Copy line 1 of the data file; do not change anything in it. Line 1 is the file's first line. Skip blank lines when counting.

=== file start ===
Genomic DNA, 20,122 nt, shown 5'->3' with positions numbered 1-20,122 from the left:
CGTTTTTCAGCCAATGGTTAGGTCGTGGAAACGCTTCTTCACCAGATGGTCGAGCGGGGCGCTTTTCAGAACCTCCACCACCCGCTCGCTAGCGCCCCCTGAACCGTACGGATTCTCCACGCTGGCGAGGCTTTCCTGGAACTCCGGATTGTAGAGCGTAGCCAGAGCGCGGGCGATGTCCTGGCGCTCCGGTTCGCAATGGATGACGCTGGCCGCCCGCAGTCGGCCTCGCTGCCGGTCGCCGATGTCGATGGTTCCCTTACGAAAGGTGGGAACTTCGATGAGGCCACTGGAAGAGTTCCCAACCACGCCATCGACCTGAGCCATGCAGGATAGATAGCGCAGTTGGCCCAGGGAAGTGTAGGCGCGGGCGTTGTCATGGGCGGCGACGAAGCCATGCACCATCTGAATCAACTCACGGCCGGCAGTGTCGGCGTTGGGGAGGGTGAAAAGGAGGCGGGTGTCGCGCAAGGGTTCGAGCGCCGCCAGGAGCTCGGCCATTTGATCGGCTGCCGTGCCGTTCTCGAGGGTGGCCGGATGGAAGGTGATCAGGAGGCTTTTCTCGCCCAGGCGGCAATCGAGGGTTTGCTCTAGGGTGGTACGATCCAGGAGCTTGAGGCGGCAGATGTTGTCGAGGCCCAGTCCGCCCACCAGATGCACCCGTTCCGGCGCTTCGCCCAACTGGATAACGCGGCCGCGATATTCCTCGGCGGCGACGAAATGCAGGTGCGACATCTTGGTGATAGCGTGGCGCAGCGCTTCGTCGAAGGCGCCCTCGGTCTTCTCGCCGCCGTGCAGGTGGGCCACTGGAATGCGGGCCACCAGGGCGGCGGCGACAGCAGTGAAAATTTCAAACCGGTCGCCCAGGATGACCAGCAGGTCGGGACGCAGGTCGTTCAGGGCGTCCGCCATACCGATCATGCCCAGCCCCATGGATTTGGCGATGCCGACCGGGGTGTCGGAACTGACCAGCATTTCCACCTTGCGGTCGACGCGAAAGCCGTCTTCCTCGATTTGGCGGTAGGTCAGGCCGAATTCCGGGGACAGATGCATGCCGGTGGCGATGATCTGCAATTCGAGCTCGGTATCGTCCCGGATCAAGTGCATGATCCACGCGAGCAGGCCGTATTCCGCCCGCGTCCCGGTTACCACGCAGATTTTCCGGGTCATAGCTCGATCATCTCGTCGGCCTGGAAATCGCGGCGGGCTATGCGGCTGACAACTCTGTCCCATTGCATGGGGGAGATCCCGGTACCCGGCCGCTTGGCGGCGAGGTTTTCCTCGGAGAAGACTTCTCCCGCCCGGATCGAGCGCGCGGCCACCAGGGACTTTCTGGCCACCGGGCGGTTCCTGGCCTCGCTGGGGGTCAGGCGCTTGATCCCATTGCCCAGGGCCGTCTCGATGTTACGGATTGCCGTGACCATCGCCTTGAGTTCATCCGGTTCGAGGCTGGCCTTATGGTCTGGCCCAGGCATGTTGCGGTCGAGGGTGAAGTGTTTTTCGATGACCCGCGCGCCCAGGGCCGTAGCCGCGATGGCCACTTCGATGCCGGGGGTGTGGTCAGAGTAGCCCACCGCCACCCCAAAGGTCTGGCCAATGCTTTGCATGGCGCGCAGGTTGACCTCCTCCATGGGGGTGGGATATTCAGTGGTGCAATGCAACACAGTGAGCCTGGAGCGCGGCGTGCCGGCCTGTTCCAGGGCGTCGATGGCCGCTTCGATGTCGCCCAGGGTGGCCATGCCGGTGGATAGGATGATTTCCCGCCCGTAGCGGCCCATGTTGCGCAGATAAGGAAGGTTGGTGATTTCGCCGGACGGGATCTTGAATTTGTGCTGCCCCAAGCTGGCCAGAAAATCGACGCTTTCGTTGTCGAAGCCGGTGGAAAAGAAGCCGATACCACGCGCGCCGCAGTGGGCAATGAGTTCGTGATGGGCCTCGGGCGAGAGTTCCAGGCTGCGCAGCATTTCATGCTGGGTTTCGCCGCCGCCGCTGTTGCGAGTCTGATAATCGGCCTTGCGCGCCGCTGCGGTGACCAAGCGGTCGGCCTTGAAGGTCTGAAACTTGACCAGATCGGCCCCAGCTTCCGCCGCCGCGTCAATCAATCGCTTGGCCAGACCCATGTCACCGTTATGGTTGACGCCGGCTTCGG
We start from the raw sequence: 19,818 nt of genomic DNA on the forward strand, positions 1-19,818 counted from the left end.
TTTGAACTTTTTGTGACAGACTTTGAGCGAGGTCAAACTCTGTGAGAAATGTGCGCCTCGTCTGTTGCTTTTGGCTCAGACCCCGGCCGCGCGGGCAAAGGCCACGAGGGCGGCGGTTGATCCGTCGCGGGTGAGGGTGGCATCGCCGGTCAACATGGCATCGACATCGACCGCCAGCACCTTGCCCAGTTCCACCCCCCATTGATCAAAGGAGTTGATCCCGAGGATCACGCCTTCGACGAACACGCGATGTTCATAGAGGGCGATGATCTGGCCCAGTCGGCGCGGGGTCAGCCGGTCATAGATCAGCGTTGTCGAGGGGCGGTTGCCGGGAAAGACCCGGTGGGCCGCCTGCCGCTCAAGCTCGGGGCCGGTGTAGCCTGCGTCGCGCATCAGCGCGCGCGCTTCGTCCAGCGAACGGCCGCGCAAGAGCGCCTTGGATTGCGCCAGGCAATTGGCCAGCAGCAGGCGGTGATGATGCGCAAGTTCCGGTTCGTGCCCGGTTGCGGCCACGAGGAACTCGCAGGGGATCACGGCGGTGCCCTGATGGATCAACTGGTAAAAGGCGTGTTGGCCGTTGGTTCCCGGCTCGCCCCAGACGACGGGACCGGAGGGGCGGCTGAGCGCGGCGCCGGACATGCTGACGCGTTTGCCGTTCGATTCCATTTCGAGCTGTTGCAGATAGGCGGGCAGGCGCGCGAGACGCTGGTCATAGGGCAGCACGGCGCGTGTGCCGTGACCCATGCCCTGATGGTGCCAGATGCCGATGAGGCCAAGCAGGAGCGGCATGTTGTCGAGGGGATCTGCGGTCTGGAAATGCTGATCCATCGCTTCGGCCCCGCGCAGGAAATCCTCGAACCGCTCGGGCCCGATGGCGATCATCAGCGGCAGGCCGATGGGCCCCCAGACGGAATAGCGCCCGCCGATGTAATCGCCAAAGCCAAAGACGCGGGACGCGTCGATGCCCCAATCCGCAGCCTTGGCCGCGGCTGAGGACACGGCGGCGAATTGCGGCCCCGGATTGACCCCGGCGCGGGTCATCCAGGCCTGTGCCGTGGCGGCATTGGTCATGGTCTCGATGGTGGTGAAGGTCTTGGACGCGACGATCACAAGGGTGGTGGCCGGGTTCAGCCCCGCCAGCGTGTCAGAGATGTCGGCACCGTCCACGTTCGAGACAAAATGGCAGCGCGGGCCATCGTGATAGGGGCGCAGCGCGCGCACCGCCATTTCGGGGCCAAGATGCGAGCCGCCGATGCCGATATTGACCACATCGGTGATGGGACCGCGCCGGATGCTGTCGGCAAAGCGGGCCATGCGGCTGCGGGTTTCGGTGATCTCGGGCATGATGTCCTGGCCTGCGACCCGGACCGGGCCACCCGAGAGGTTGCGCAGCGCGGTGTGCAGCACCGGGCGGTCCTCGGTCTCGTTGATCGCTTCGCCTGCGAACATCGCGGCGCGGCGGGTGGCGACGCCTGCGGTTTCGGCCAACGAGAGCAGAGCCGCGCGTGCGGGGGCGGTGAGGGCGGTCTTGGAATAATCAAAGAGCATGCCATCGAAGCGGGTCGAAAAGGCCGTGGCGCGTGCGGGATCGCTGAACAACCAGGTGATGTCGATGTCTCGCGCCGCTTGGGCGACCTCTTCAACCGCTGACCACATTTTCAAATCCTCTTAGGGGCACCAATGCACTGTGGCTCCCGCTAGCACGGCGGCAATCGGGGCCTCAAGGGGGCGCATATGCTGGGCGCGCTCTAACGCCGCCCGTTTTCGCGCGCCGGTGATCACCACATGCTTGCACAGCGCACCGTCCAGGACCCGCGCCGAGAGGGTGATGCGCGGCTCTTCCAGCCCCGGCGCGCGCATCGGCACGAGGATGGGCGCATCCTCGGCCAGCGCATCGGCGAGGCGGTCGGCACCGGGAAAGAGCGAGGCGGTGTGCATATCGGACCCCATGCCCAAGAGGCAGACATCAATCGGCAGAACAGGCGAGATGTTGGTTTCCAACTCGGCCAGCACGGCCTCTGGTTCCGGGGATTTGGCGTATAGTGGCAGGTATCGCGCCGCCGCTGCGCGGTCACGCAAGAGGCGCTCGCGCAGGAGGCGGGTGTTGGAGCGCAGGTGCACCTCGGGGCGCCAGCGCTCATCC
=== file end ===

Genomic DNA, 20,122 nt, shown 5'->3' with positions numbered 1-20,122 from the left: